The island was then used by the United States as a military base.
Judges at the International Court of Justice (ICJ), in The Hague, said on Monday that the UK’s detachment of the islands and their incorporation into the British Indian Ocean Territory was ‘unlawful’.
The islands‘ inhabitants accuse Britain of unfairly orchestrating their expulsion from the land, referred to by Britain as part of the British Indian Ocean Territory, in order to house the American base on the largest island, Diego Garcia.
The court’s view is not binding and does not mean islanders can return, but it carries a heavy symbolic importance on the world stage.
An estimated 3,000 to 4,000 Chagossians and their descendants live in the UK.
Mauritius prime minister Pravind Jugnauth said the ICJ’s pronouncement was a ‘historic moment for Mauritius and all its people’, adding: ‘Our territorial integrity will now be made complete, and when that occurs, the Chagossians and their descendants will finally be able to return home.’
Judges at the International Court of Justice ruled the the UK’s detachment was ‘unlawful’
Fuel tanks at the edge of a military airstrip on Diego Garcia, largest island in the Chagos archipelago and site of a major United States military base in the middle of the Indian Ocean leased from Britain in 1966
But UK Chagos Support Association vice-chairman Stefan Donnelly said: ‘It remains to be seen whether or not this is a win for the Chagossian people.
‘We hope that.
a consensus can quickly be reached that finally gives a measure of justice to Chagossians.’
The sun-kissed isles with a dark history
Evicted islanders enlisted the help of human rights lawyer Amal Clooney when they took their fight to the Supreme Court in 2015, but the court ruled against them.
The secretive military base on Diego Garcia, the largest island, has been dubbed ‘the Guantanamo of the East’ amid suspicions it was a key staging post in the US rendition and torture programme.
In 2016, the US lease was extended to 2036.
Last night the Foreign Office said it would look ‘carefully’ at the detail of the ICJ’s opinion and stressed it was ‘not a judgement’.
Diego Garcia played a key strategic role in the Cold War before being used as a staging ground for US bombing in Afghanistan and Iraq in the 2000s.
It is also suspected of being a staging post in the US rendition and torture programme.
Tony Blair said during his last days in No 10 that he was ‘satisfied’ the US had never transferred detainees through any British territories, but human rights groups uncovered proof that military aircraft linked to rendition – the transfer of alleged terrorists – had landed on Diego Garcia.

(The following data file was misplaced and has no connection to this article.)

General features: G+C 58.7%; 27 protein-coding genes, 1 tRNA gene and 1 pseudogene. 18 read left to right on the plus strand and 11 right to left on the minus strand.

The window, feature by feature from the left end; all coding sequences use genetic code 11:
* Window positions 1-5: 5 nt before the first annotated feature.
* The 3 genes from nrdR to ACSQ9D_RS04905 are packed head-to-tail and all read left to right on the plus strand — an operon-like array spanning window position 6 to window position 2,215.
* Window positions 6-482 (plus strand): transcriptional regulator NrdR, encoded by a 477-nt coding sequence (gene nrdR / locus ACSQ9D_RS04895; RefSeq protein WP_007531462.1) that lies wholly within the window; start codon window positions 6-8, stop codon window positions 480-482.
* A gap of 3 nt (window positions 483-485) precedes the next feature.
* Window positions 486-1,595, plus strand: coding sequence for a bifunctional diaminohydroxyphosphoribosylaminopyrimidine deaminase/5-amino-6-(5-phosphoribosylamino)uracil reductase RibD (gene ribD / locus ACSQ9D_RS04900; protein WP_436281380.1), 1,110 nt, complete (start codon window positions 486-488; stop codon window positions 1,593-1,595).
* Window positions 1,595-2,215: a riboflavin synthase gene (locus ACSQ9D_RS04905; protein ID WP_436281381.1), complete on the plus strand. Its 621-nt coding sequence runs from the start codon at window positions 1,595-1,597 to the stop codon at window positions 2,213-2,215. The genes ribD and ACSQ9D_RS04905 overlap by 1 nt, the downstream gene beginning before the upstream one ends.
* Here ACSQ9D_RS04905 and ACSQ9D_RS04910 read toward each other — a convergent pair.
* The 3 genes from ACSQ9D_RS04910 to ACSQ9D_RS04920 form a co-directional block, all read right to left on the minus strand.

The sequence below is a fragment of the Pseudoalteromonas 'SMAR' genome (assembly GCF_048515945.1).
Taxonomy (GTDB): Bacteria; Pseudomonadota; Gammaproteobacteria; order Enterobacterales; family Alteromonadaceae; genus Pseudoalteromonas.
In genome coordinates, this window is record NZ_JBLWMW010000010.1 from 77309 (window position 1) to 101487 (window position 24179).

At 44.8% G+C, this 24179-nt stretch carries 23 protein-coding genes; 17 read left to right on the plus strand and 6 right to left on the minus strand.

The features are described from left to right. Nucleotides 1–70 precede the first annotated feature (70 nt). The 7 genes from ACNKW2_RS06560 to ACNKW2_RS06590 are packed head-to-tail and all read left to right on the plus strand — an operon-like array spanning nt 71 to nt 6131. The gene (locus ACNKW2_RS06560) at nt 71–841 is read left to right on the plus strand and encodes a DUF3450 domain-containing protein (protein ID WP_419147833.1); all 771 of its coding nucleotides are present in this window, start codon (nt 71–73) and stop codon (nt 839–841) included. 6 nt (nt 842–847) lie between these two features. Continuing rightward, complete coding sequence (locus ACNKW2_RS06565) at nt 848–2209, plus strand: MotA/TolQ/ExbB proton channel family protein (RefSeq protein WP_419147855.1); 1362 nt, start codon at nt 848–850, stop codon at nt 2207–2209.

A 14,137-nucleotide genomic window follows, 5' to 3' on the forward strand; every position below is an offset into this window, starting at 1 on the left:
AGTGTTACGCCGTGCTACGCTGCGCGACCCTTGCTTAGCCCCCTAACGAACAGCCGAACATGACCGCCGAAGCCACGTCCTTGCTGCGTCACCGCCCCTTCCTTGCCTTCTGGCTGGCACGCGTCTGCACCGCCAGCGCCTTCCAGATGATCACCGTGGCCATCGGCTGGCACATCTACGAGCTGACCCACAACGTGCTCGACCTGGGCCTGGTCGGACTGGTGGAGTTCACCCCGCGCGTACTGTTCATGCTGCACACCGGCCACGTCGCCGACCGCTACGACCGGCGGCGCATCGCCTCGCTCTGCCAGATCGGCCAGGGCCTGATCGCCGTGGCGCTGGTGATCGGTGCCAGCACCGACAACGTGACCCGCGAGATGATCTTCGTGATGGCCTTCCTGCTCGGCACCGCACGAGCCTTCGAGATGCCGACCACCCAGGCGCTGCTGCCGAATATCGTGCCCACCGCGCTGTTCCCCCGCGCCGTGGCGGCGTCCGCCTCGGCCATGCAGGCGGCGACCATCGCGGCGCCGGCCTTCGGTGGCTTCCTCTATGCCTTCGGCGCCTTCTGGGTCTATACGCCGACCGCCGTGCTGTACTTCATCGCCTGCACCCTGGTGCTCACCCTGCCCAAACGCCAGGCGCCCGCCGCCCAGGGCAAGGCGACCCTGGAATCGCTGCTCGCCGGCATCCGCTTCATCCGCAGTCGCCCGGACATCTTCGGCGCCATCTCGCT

The UK’s ongoing administration is a ‘wrongful act’, according to an advisory opinion given by the court, which is not binding.
The ICJ said: ‘The court finds that the process of decolonisation of Mauritius was not lawfully completed when that country acceded to independence and that the United Kingdom is under an obligation to bring to an end its administration of the Chagos Archipelago as rapidly as possible.’
Diego Garcia coral atolls, seen from the Space Shuttle Atlantis in a satellite image taken in November 1990
A spokeswoman for the Foreign and Commonwealth Office said: ‘This is an advisory opinion, not a judgment.
Of course, we will look at the detail of it carefully.
Thousands of Hindus skewer their faces to show their.
The ICJ said the opinion the UK should ends its administration was given with a majority of 13 votes to one.
Another part of its advisory opinion which said ‘member states are under an obligation to co-operate with the United Nations in order to complete the decolonisation’ was given with the same majority.
The Peace Palace, home of the International Court of Justice, in the Hague, Netherlands, where the ruling was delivered on Monday
‘After recalling the circumstances in which the colony of Mauritius agreed in principle to such a detachment, the court considers that this detachment was not based on the free and genuine expression of the will of the people concerned,’ the ICJ said.
Rosa Curling, a solicitor with law firm Leigh Day, who represents Solange Hoareau, a Chagossian woman fighting a legal battle to return, said: ‘We are considering the judgment carefully with our client, but clearly the UK should stop breaching international law.
‘The time has come to allow the islanders to return home.